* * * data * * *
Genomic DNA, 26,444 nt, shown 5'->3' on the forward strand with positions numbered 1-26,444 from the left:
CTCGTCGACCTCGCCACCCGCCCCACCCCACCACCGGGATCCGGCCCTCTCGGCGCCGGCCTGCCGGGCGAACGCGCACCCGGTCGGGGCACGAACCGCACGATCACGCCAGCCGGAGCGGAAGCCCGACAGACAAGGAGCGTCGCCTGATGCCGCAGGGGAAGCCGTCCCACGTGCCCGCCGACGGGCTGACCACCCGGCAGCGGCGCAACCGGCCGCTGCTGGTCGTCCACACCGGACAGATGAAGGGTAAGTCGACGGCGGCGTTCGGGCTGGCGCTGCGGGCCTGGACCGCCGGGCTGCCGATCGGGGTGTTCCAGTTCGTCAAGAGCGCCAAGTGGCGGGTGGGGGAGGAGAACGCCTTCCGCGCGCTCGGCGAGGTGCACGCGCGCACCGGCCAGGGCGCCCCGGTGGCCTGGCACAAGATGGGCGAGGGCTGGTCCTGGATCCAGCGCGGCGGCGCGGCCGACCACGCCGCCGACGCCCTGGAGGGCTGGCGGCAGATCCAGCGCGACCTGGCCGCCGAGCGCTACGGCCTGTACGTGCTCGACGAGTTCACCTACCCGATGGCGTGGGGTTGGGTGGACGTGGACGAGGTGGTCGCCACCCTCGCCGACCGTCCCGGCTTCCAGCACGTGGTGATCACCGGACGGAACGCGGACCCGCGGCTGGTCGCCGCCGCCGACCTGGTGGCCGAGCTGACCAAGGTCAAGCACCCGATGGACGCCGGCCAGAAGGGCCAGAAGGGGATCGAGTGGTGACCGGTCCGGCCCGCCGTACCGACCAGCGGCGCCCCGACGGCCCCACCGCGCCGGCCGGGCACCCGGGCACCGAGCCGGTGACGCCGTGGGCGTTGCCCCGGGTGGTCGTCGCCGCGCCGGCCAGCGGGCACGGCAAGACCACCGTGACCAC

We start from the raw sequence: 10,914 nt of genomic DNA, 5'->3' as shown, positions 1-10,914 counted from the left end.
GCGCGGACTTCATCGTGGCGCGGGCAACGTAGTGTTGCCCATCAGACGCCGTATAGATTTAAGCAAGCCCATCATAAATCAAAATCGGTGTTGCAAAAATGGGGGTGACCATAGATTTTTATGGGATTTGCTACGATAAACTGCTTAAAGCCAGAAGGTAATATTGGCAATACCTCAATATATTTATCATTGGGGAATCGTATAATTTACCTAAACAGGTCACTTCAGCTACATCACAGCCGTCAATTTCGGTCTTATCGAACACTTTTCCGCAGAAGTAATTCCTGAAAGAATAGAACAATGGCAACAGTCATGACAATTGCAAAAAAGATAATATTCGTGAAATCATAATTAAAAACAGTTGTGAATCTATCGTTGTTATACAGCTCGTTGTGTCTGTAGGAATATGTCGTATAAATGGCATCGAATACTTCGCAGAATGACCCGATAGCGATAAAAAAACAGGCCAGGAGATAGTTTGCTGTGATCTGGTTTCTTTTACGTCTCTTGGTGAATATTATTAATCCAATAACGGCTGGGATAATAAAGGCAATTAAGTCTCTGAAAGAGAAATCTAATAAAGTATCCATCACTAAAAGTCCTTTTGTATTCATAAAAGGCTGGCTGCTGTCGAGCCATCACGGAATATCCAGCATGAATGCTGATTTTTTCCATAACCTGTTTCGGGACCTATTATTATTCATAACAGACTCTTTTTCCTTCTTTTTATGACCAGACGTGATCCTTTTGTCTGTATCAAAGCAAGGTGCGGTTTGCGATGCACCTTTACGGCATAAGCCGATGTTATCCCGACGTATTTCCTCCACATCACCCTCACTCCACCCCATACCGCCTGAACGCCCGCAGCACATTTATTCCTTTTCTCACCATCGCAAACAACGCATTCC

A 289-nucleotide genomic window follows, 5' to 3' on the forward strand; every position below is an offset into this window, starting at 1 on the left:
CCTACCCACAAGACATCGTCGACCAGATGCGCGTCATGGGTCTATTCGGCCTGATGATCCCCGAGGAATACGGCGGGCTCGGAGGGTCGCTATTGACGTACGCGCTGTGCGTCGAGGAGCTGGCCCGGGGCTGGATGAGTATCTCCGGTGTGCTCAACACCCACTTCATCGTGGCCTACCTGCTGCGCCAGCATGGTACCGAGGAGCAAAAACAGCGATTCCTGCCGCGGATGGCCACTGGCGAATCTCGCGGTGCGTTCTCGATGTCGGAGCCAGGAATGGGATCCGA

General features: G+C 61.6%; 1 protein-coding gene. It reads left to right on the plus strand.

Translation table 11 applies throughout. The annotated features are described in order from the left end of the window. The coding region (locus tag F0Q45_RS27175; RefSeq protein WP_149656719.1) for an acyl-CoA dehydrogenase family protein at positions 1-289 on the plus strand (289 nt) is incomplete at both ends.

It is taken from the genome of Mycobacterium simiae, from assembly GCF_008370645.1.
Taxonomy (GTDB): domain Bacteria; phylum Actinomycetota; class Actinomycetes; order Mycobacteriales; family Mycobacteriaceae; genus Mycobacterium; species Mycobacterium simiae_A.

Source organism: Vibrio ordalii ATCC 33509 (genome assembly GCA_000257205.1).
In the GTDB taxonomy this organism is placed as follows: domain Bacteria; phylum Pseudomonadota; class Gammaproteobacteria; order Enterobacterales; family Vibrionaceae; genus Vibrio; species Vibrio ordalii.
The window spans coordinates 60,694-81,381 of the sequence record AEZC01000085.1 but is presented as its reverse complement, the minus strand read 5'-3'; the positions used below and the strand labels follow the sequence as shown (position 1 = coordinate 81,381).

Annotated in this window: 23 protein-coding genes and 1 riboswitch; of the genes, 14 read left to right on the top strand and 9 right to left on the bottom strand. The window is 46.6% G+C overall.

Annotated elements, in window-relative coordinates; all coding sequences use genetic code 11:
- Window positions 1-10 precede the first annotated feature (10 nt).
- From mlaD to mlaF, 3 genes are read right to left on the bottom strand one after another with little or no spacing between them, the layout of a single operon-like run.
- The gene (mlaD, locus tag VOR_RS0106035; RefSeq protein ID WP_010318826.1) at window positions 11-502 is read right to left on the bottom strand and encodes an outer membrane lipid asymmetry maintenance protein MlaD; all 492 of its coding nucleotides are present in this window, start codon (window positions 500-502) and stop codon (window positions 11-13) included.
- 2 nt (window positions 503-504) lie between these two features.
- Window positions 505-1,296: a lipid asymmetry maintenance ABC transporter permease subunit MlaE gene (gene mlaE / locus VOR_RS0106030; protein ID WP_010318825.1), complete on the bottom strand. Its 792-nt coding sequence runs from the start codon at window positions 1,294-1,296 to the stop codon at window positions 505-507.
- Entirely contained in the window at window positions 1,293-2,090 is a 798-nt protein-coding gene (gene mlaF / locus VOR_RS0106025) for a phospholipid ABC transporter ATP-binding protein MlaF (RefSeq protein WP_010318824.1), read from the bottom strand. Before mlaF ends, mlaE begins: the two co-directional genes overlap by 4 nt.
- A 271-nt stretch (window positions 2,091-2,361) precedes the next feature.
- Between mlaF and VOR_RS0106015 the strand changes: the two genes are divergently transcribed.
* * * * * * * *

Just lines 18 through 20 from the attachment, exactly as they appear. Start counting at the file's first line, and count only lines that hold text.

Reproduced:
- The gene (mlaD, locus tag VOR_RS0106035; RefSeq protein ID WP_010318826.1) at window positions 11-502 is read right to left on the bottom strand and encodes an outer membrane lipid asymmetry maintenance protein MlaD; all 492 of its coding nucleotides are present in this window, start codon (window positions 500-502) and stop codon (window positions 11-13) included.
- 2 nt (window positions 503-504) lie between these two features.
- Window positions 505-1,296: a lipid asymmetry maintenance ABC transporter permease subunit MlaE gene (gene mlaE / locus VOR_RS0106030; protein ID WP_010318825.1), complete on the bottom strand. Its 792-nt coding sequence runs from the start codon at window positions 1,294-1,296 to the stop codon at window positions 505-507.